I think modern society is extremely harsh toward grieving people. I think some of it can be linked to the forced positivity we see in so many areas of life today. The whole “celebrate their life” thing. Wonderful if you can but my fathers funeral felt like an insurmountable challenge I had to endure not a “celebration”.
Perhaps there was something in some of the old customs such as wearing black, or a black armband to show the world you were grieving.
I think suffocated grief is a very apt name because that’s how it felt to me. Like I had to shove all the shock, and sadness, and fear this sudden loss caused down and that made me feel like I couldn’t breathe.
Jan M December 24, 2022 at 9:32 pm
I agree Jane, I understand.
My son also died by suicide last year and I took 3 days leave and then returned to work.
I felt that I could as I was working from home and therefore would be able to let my emotions flow freely when I allowed them.
I didn’t realize then that that was not how my grief was going to play out, I needed time to be with my grief not grieving alongside the stress of trying to manage my job responsibilities.
After six months I went on medical leave for 12 weeks, did some counselling and felt like you said….I now can just fake it better.
It’s been just over 1 and 1/2 years and there are many days I still grieve like it was yesterday.
Thank you Jane for sharing, I know I’m not alone in this struggle of grief.
Nancy December 23, 2022 at 10:29 pm
I loss my father, suffering from WWII PTSD, from suicide when I was only four years old. As a child and even as an adult, my elders kept telling me I was too young to feel sad, I didn’t understand death so I shouldn’t be sad and on and on. It was my nine year old sibling that everyone always showed care and concern towards. I miss my beautiful Dad everyday since. I am now 74 and still shed tears silently. The pain never goes away. The yearning for his embrace only grows with each passing year. Taking my last breath will free me to finally be with him once again, I pray. Never tell a child or anyone how they are to feel their grief. It is the most cruel thing especially for a child who is constantly told to obey your adults. I have grief counseling now that has helped a lot. I have chosen in my life to use my heartache to help others who are suffering in silence. In a way, it has blessed my life. Thank you for allowing me to find your page and share some of my story!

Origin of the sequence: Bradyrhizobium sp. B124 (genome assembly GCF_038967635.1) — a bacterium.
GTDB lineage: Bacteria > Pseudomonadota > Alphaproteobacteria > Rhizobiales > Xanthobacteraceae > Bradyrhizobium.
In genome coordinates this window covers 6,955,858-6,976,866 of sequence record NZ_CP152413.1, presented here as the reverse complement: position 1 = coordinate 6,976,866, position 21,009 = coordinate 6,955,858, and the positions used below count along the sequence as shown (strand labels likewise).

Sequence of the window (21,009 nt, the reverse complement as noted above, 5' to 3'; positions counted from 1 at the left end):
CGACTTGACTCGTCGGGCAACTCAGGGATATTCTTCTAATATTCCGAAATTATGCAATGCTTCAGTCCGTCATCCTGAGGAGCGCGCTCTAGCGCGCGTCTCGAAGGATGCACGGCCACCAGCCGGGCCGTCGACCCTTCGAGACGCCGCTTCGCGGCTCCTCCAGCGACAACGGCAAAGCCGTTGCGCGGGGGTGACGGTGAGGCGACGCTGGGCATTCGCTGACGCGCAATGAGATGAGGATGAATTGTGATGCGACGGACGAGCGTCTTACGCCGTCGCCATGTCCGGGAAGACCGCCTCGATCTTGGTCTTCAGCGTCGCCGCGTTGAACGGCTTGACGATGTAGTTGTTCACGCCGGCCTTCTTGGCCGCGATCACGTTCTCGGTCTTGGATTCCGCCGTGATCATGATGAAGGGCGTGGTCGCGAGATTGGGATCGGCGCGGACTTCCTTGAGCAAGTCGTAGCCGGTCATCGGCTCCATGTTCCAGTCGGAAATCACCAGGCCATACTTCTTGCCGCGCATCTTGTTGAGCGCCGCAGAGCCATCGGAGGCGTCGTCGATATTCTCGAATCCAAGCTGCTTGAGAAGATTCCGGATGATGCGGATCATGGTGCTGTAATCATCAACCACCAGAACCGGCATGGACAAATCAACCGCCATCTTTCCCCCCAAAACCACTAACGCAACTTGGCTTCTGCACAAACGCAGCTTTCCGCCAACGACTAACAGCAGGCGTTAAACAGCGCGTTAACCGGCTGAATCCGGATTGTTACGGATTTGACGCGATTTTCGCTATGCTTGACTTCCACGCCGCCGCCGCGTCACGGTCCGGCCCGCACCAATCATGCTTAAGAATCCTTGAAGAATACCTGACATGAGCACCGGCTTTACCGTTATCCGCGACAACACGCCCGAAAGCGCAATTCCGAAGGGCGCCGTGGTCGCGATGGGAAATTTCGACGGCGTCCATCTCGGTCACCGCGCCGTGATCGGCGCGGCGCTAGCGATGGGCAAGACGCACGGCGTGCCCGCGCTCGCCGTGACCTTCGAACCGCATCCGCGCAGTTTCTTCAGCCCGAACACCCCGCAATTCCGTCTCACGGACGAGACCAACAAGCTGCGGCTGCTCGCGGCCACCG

Kimberlee R December 23, 2022 at 10:05 am
Wow! THANK YOU! I’d not heard the term “suffocated grief” before… but as I look back on my decades of Hospital work as a Respiratory Therapist I remember the collective efforts to control access to patients and limit/squash grief expression. It seems in more recent years there have been improvements in this area.
I believe due in part to insightful and influential Chaplains and Social Workers.
Karen December 22, 2022 at 1:31 pm
I am Suffocating grief. It’s horrible to be shut out by his family and no one understands that I was the one who got the shocking news and no one to support me emotionally. The VA didn’t care and what else could I say Thank you for allowing me to share here.
Jane L December 22, 2022 at 9:50 am
The part about bereavement leave is so true. My 21 year old son died by suicide just before Memorial Day. I am a teacher and between my sick leave and days the district granted me, I never went back to school that year. But I really should not have returned even the following fall. Regaining one’s equilibrium after that kind of trauma takes a long time. Teachers should be happy and enthusiastic and I literally could not be either. In fact, 6 years later I’m still not – I’m just better at faking it. I can’t imagine how it would have felt to try to go back after just 3 days. Impossible.
Lauren December 22, 2022 at 9:16 am
I really enjoy reading WYG articles, particularly this one. I am a therapist supporting children and young people, often concerned with grief and loss. WYG helps me to reflect on important points that may come up for myself and my own clients during my work.